The corollary discussion comes at the end of the book as well, as Dumbledore admits to Harry that he has made some significant mistakes in not telling Harry what he should have.  He had good motives for that, but admits it was wrong.  I love the opportunity this presents to parents to discuss with their kids that parents are fallible too, and that the only one who will never fail us is Jesus. 

This takes even MORE from a significant issue in the book with Harry’s dad, James Potter.  Harry has always idolized his dad, but in this book he gets to see his dad in a very unflattering light in a memory he sees of Severus Snape’s.  Harry has to come to the realization that his dad wasn’t perfect and was even mean-spirited at times as a teenager.  Parents were once kids, too!

There are plenty of plot lines in this book as well about outcasts and not judging a book by its cover. (thank you…thank you…I’ll be here all week) Luna Lovegood is a great instance of that.  Snape is another good instance of that, whose exterior is somewhat explained by the abuse he took as a student at Hogwarts.  While Harry hates him (and Snape treats him terribly), Dumbledore trusts him.  Umbridge hates half-breeds, so she hates Hagrid (who is a great guy).  There is racism in the book on the part of Voldemort and his Death Eaters, who hate half-breed and Muggle-born wizards.  There is hypocrisy as well which is well-explained, in that Voldemort is a half-breed himself.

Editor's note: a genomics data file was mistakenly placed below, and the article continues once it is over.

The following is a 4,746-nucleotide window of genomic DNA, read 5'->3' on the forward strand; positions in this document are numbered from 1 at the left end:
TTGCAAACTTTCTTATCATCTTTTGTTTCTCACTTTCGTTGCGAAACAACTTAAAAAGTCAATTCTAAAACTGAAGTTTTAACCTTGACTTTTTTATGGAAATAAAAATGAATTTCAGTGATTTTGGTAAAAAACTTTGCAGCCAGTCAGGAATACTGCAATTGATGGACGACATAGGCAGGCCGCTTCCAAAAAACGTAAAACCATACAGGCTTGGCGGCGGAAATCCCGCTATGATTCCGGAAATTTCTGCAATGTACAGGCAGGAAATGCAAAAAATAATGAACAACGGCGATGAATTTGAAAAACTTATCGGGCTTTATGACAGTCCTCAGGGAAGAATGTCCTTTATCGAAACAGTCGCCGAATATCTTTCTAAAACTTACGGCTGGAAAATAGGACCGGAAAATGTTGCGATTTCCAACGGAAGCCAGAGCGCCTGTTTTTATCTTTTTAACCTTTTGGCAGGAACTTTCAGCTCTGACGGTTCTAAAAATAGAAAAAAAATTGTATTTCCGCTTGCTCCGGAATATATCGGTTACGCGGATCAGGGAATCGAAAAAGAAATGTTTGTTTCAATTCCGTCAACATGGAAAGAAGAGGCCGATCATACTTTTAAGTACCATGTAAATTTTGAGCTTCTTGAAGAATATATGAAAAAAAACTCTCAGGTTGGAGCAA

The Bad:

Before I start, a quick note on “the bad.” I believe that these can also be redeemed if they are used correctly by parents, and that there is enough meat here to chew to make the bones bearable.

First off, of course there is a TON of magic in the book.  It is a bedrock of the world Harry Potter lives in.  It’s a fantasy book, so yeah.  But the magic in this book does take a bit of a sinister turn.  The kids get into the Department of Mysteries at the Ministry of Magic and find some stuff there that is a bit intense.

Divination is also part of the world of Hogwarts.  First Professor Trelawny and then Firenze the centaur teach the students divination.  The students mostly think that Trelawney is a fraud (and for the most part she is), which is helpful.  Firenze thinks that she certainly is, and also admits that centaurs search the stars to tell the future but they are not always right.  So a parent could talk to their child about the biblical dangers of divination and its origins to get away from it.

There is some violence in the book, but while the PluggedIn review said it was gruesome I just couldn’t see it.  The only death is Sirius Black falling through an arch and disappearing.  Voldemort is not a nice guy, and we learn from Bellatrix Lestrange that the Cruciatus curse (which causes intense pain) only works when the caster of the spell takes joy in causing pain to the target. 

Harry doesn’t listen to authority much.  Dumbledore tells him to study Occlumency to protect himself from Voldemort, but Harry doesn’t listen and is tricked into the climactic battle of the book, costing Sirius his life in the process. 


The good far outweighs the bad in this book.  It is engaging and there are a lot of plot lines for parents to really talk about with their kids.  This is a tale of good and evil, of growing up and learning that you don’t know everything and turning from a kid into an adult.  It is a tale of overcoming injustice and challenging presuppositions.  Read it with your discerning kids 12 and older.